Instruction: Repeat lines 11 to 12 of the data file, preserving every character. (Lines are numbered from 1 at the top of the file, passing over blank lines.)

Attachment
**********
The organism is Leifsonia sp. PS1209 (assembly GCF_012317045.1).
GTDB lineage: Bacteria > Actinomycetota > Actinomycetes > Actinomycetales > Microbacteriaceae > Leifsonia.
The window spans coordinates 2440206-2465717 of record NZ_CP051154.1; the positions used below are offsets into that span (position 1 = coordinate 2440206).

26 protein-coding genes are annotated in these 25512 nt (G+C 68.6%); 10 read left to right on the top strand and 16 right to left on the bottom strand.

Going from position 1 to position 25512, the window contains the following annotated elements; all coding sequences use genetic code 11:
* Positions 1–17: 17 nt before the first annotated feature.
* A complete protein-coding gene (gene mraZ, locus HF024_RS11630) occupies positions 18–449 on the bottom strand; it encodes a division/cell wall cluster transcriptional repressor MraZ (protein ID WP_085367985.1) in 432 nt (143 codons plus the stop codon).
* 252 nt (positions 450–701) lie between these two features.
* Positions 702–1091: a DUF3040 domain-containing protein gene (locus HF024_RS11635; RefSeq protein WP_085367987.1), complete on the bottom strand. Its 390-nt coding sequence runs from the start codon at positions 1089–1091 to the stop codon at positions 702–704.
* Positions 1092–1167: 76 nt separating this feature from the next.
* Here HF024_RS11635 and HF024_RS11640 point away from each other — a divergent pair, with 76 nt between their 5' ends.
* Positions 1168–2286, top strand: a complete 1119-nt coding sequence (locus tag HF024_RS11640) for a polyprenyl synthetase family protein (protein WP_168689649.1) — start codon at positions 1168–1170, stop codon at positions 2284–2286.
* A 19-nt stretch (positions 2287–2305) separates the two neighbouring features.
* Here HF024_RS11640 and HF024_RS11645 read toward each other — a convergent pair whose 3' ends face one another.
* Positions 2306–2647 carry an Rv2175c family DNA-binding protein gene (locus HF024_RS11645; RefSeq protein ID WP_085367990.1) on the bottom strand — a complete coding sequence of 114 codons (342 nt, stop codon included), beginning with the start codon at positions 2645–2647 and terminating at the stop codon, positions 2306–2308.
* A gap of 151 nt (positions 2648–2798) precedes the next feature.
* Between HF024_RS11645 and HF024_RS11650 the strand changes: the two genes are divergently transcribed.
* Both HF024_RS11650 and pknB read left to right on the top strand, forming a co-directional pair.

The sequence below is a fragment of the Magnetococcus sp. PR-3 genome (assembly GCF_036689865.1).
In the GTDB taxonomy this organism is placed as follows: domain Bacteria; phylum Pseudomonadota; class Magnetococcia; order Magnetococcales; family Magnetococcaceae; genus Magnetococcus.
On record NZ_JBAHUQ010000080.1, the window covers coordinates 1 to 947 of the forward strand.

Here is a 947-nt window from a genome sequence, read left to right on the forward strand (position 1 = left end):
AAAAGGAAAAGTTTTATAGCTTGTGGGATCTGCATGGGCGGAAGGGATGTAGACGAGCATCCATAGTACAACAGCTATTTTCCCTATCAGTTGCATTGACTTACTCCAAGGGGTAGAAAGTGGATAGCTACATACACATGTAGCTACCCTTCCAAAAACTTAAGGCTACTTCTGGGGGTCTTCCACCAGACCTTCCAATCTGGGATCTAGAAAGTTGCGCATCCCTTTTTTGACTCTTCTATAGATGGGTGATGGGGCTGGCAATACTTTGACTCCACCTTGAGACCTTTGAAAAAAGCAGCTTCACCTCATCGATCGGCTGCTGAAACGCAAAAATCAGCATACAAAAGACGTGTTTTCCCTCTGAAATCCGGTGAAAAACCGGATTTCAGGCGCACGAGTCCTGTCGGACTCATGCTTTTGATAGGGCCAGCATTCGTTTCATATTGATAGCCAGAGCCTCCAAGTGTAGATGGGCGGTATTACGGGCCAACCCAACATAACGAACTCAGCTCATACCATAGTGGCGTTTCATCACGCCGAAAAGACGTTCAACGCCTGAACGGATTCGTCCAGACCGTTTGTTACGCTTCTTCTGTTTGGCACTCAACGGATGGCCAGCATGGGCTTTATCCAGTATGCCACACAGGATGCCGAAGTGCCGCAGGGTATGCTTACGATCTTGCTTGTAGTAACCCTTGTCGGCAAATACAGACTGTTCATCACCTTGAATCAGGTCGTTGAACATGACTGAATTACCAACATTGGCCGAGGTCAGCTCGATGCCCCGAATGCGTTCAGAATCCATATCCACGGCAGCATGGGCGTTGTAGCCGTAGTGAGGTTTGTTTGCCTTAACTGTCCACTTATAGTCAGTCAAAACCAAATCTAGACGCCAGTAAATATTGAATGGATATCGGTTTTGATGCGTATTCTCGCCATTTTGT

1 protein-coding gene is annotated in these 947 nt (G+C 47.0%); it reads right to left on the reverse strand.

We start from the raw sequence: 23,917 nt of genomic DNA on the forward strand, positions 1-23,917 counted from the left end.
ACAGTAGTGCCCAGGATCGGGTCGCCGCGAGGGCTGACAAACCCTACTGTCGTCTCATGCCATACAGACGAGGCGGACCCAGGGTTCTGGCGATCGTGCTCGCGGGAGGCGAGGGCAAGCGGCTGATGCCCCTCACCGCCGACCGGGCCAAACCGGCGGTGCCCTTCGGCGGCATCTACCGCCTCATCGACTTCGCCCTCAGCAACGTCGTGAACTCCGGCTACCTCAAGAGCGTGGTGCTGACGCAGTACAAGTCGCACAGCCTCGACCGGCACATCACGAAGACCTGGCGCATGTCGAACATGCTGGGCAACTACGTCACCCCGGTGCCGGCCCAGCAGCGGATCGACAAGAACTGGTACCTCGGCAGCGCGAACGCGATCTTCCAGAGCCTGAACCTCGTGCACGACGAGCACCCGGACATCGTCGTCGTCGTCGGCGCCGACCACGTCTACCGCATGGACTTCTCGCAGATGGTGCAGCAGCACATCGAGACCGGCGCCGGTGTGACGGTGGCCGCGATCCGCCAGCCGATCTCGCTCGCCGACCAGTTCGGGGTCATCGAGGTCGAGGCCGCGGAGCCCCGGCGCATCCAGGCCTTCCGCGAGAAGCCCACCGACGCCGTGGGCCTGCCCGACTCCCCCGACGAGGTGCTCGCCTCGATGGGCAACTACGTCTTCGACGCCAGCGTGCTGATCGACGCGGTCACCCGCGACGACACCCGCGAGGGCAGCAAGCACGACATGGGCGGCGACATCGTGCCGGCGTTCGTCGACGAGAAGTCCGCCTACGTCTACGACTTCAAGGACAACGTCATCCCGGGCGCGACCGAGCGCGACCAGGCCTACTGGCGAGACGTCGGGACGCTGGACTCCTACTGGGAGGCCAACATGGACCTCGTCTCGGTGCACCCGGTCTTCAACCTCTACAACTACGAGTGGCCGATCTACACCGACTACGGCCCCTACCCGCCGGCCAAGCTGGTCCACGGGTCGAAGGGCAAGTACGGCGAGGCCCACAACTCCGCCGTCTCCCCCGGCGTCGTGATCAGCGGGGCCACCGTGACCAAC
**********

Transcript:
* Here HF024_RS11635 and HF024_RS11640 point away from each other — a divergent pair, with 76 nt between their 5' ends.
* Positions 1168–2286, top strand: a complete 1119-nt coding sequence (locus tag HF024_RS11640) for a polyprenyl synthetase family protein (protein WP_168689649.1) — start codon at positions 1168–1170, stop codon at positions 2284–2286.